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COB 6.13 Process for reattribution of inherited estates

1

Application and purpose

Application

COB 6.13.1R
  1. (1)

    This section applies to a firm that carries on with-profits business and is proposing to make a reattribution of its inherited estate.

  2. (2)

    Notwithstanding (1), this section does not apply to a firm if, and to the extent that, it would require the firm to breach, or would prevent the firm from complying with, an order made by a court of competent jurisdiction.

  3. (3)

    If a firm proposes to seek an order, from a court of competent jurisdiction, that would allow or require it to act in a way that is contrary to the rules in this section (through, or because of, the exception in (2)), the firm must:

    1. (a)

      tell the FSA that that is what it proposes to do; and

    2. (b)

      seek the order at the earliest opportunity.

  4. (4)

    If a firm wishes to take a step that would be contrary to the rules in this section, in anticipation of such an order, it must secure a waiver before it does so.

Purpose

COB 6.13.2G

The rules and guidance in this section are intended to:

  1. (1)

    help firms to understand the arrangements, or the types of arrangement, that the FSA regards as appropriate when a firm makes a reattribution of its inherited estate; and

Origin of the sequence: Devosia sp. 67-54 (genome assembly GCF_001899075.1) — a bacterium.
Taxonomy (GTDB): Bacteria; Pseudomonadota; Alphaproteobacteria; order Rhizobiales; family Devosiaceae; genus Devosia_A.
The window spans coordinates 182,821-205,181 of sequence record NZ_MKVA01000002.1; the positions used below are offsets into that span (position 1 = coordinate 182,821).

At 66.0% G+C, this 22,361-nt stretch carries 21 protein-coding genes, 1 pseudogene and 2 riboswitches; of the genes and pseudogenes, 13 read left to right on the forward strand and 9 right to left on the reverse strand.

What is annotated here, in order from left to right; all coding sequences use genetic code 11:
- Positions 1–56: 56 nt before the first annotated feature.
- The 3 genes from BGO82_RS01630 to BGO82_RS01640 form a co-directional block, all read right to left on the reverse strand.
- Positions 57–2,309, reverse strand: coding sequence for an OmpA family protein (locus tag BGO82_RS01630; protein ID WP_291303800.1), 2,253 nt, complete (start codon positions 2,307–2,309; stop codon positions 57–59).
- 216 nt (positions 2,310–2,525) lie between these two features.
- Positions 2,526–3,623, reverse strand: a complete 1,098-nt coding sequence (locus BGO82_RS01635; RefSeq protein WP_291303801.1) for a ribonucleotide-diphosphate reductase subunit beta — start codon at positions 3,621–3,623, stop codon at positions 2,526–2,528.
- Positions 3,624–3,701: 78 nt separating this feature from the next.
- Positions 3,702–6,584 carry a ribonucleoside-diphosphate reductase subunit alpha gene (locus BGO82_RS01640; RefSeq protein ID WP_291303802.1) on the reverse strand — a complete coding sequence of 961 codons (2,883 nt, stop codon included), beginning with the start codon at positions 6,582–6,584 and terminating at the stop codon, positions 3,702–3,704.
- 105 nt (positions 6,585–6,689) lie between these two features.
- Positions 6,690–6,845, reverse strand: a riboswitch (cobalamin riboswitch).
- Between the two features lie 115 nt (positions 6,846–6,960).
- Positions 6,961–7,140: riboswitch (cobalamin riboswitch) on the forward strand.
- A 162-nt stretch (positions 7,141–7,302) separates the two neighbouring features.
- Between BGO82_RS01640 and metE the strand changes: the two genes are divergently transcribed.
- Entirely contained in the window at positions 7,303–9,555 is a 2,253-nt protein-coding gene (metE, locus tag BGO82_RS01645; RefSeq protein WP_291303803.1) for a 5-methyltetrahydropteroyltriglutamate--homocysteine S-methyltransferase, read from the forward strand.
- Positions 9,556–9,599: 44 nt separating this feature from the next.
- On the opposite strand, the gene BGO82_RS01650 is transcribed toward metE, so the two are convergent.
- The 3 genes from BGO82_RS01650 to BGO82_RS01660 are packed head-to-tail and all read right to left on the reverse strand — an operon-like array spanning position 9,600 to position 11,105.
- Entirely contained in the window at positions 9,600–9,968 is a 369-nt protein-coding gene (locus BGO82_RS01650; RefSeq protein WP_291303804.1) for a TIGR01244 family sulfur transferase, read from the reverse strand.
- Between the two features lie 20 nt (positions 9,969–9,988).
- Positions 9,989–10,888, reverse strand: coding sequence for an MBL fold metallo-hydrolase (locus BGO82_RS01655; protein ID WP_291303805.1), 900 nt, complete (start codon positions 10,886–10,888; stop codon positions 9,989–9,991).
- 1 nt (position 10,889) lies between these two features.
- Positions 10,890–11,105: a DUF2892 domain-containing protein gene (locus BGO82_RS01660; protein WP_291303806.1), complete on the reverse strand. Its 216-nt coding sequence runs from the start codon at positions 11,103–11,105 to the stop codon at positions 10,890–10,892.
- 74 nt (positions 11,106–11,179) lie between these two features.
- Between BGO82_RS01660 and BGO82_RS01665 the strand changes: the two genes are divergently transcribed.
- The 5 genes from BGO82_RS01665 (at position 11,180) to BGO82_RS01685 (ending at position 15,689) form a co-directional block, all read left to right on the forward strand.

2. (2)

    ensure that policyholders are treated fairly during the reattribution process.

COB 6.13.3G

The FSA accepts that the interests of policyholders may be protected in a number of ways, depending on the circumstances of the firm and the type of reattribution that it proposes to make. In many cases, this will involve the sanctioning of an insurance business transfer scheme under Part VII of the Act, but that will not always be the case. The rules and guidance in this section are therefore intended to be sufficiently flexible to be capable of delivering the objective of ensuring that policyholders are treated fairly, regardless of the particular type of reattribution and whichever legal process is used. COB 6.13.1 R (2) also recognises that in some cases, for example, in connection with an insurance business transfer, the courts have the power to make procedural and other orders that may affect the application of the rules and guidance in this section.

COB 6.13.4G

A firm may propose alternative arrangements to those set out in this section by applying for a waiver under section 148(4) of the Act (Modification or waiver of rules).

COB 6.13.5G

Whether or not a waiver is required, a firm should consult the FSA about its intentions, before it begins a reattribution process, if it wishes the FSA to consider whether the firm's detailed proposals are consistent with the Principles for Businesses and, in particular, Principle 6 (Customers' interests). The FSA will endeavour to respond to a firm's proposals, including by giving guidance (if appropriate), within a reasonable time.

COB 6.13.6G

Although the FSA's approval is not required before a firm can make a reattribution , the FSA has the power, under section 45 of the Act (Variation etc. on the Authority's own initiative), to impose a requirement on a firm'spermission if it appears to the FSA that it would be desirable to do so in order to protect the interests of consumers. If the FSA considers that some, or all, of a firm'sreattribution is inconsistent with the Principles for Businesses, the FSA may use that power to require a firm to modify, or to refrain from carrying out, some or all of its reattribution.

COB 6.13.7G